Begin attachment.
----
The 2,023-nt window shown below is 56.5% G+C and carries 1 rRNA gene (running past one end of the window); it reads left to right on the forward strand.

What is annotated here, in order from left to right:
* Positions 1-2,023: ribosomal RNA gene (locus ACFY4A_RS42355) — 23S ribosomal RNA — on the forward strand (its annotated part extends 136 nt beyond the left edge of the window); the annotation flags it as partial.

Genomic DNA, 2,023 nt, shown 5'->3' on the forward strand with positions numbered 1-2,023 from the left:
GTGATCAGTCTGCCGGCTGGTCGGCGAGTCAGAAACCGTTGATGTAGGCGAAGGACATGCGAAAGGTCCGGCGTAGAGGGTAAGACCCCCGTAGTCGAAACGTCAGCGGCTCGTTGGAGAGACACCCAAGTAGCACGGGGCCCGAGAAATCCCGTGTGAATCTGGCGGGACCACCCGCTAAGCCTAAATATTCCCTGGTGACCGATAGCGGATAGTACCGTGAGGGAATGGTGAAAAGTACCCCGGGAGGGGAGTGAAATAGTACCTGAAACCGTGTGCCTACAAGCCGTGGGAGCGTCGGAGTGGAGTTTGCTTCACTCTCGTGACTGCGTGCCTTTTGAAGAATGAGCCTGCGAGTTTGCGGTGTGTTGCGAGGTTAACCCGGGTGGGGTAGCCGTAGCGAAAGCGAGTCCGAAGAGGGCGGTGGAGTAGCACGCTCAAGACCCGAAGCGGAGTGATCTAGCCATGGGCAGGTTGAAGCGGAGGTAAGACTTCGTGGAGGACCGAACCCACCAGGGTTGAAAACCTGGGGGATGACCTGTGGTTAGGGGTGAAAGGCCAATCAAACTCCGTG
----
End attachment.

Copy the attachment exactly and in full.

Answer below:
The 2,023-nt window shown below is 56.5% G+C and carries 1 rRNA gene (running past one end of the window); it reads left to right on the forward strand.

What is annotated here, in order from left to right:
* Positions 1-2,023: ribosomal RNA gene (locus ACFY4A_RS42355) — 23S ribosomal RNA — on the forward strand (its annotated part extends 136 nt beyond the left edge of the window); the annotation flags it as partial.

Genomic DNA, 2,023 nt, shown 5'->3' on the forward strand with positions numbered 1-2,023 from the left:
GTGATCAGTCTGCCGGCTGGTCGGCGAGTCAGAAACCGTTGATGTAGGCGAAGGACATGCGAAAGGTCCGGCGTAGAGGGTAAGACCCCCGTAGTCGAAACGTCAGCGGCTCGTTGGAGAGACACCCAAGTAGCACGGGGCCCGAGAAATCCCGTGTGAATCTGGCGGGACCACCCGCTAAGCCTAAATATTCCCTGGTGACCGATAGCGGATAGTACCGTGAGGGAATGGTGAAAAGTACCCCGGGAGGGGAGTGAAATAGTACCTGAAACCGTGTGCCTACAAGCCGTGGGAGCGTCGGAGTGGAGTTTGCTTCACTCTCGTGACTGCGTGCCTTTTGAAGAATGAGCCTGCGAGTTTGCGGTGTGTTGCGAGGTTAACCCGGGTGGGGTAGCCGTAGCGAAAGCGAGTCCGAAGAGGGCGGTGGAGTAGCACGCTCAAGACCCGAAGCGGAGTGATCTAGCCATGGGCAGGTTGAAGCGGAGGTAAGACTTCGTGGAGGACCGAACCCACCAGGGTTGAAAACCTGGGGGATGACCTGTGGTTAGGGGTGAAAGGCCAATCAAACTCCGTG